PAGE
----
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Does your product talk to customers?


No? Your products can and should talk to people browsing along the aisle of a supermarket. Every food, beverages and cosmetics company worth its salt spends serious money on above-the-line promotions such as mass media advertisements and paid media online campaigns to engage with consumers. All this money and effort is to nudge the target consumer to pick up their product from the retail shelf. But this shelf has more than just your product. So the question is, how can you make your product call out to the discerning customer and engage with them?

Remember when the savvy folks at Nestle rebranded KitKat as ‘YouTube Break’ or when Mars rolled out new designs for Snickers, rebranding them as hunger bars.

And most recently, Coca Cola decided to give an Indian twist to their ‘Share a Coke’ campaign.

Another example of creative design is from Saint Clair Winery in New Zealand for their organic wine. “The Alternative” name was chosen as it reflected a new way of looking at organic packaging and as the alternative to the norm of non-organic wine production. The concept simply shows a vine from the leaves, to the bark to the wine. The design agency “The Creative Method” ensured that the packaging was as organic and environmentally friendly as possible, including the balsa wood with its laser etched detailing, the string and wax seal used to affix the label, the outer paper wrap stock and even the inks used to print the image.

Innovative packaging and label design has the potential to convey what your brand stands for and engage with your consumer in a powerful way

The concept of using QR codes to ‘talk’ to customers has been around for some time now. The same codes are now used by the SmartLabel initiative (www.smartlabel.org) to share Nutrition and Allergy information to customers.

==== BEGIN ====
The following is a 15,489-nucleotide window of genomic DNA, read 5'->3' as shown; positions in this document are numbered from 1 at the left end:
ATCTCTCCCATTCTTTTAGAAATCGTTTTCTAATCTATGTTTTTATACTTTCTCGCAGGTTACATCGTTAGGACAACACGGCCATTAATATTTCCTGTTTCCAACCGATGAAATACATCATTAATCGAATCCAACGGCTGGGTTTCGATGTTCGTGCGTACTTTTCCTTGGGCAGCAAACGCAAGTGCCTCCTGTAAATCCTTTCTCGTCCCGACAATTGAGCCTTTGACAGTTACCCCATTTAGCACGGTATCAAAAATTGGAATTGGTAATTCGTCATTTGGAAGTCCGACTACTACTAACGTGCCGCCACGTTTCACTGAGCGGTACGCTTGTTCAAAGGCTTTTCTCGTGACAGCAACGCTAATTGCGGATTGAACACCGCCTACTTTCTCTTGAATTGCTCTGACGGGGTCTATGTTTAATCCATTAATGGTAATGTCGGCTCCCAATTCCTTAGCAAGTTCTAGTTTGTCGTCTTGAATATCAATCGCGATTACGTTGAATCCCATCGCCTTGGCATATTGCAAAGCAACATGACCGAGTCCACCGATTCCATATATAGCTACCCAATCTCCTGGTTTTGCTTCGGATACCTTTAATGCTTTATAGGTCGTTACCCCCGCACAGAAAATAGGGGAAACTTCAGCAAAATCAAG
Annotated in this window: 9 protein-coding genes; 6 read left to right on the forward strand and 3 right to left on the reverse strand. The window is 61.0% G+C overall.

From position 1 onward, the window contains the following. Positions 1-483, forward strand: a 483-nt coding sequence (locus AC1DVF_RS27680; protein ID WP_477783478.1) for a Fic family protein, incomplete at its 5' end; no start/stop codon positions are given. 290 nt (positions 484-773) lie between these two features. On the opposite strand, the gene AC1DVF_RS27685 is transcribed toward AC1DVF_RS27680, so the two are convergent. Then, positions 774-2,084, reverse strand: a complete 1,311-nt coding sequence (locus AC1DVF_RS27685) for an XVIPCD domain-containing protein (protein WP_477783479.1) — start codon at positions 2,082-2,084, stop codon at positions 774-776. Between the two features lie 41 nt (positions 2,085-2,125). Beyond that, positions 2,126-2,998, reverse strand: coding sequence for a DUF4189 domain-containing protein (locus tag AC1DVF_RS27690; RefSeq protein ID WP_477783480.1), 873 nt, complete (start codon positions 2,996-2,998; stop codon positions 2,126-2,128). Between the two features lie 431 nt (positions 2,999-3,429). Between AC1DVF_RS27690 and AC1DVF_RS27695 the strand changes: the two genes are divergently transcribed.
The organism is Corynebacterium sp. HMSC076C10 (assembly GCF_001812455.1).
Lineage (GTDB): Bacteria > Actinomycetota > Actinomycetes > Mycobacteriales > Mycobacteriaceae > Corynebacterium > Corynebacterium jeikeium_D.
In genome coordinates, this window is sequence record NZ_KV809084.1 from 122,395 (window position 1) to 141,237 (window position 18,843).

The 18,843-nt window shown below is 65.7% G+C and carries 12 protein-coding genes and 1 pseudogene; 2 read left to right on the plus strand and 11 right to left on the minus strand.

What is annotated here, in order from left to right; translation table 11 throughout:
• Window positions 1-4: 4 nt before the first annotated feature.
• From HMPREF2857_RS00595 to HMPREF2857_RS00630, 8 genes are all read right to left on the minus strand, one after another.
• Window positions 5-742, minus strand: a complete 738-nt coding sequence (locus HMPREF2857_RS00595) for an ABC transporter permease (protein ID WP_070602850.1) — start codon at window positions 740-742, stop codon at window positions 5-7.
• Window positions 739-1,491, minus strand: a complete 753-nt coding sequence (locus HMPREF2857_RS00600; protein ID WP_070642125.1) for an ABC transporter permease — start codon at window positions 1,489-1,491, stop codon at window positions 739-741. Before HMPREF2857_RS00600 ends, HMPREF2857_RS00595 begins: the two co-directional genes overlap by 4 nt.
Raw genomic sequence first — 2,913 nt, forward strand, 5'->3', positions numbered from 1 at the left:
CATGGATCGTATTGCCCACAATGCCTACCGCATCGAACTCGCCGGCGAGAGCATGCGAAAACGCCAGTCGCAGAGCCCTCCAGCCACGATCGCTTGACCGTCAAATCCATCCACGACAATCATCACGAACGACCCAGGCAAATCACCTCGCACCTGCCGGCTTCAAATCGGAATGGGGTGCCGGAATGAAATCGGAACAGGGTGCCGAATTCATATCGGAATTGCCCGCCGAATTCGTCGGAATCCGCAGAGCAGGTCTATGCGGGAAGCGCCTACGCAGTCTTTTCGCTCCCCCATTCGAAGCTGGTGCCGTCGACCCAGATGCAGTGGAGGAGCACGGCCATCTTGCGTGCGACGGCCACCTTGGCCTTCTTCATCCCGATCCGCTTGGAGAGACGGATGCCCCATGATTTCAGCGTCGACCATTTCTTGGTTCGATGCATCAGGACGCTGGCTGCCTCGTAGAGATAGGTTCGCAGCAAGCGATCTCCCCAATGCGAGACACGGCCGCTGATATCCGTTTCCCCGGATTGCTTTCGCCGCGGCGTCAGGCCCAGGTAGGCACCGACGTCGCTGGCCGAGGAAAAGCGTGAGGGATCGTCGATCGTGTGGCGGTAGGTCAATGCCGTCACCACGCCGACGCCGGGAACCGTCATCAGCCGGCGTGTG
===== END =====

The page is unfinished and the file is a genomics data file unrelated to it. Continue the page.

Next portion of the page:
Does all this innovative packaging concepts and custom labeling increase your design and printing costs?

Yes, but only if you insist on not going digital. There are on-demand digital printing options that are just in time, with shorter print runs and less wastage in redundant stock. It is also scalable if your design and/or product composition is going to vary a lot. Variable Imaging in digital printing allows elements of design to be interchangeable.

Ok, so now you are thinking of adapting digital. While it makes you more agile and has a better ROI across the supply chain compared to traditional methods, innovation also comes with a few new problems to solve. When a packaging design and the label content is enhanced through use of new design elements such as a hidden QR for example, the proofing and approval of artwork becomes increasingly complicated. Manual comparisons might not be enough going forward.

It would make sense if all aspects of design, review, approval, print proofing and rollout can be seamlessly and digitally integrated. While there are multiple applications that artwork designers can choose from for their creative work, there should also be a platform that automates managing these artworks.

Digital collaboration between internal stakeholders and external vendors through an intelligent online platform is almost a given. Its capabilities would go a long way in managing the artworks generated in this new wave of innovative packaging design.

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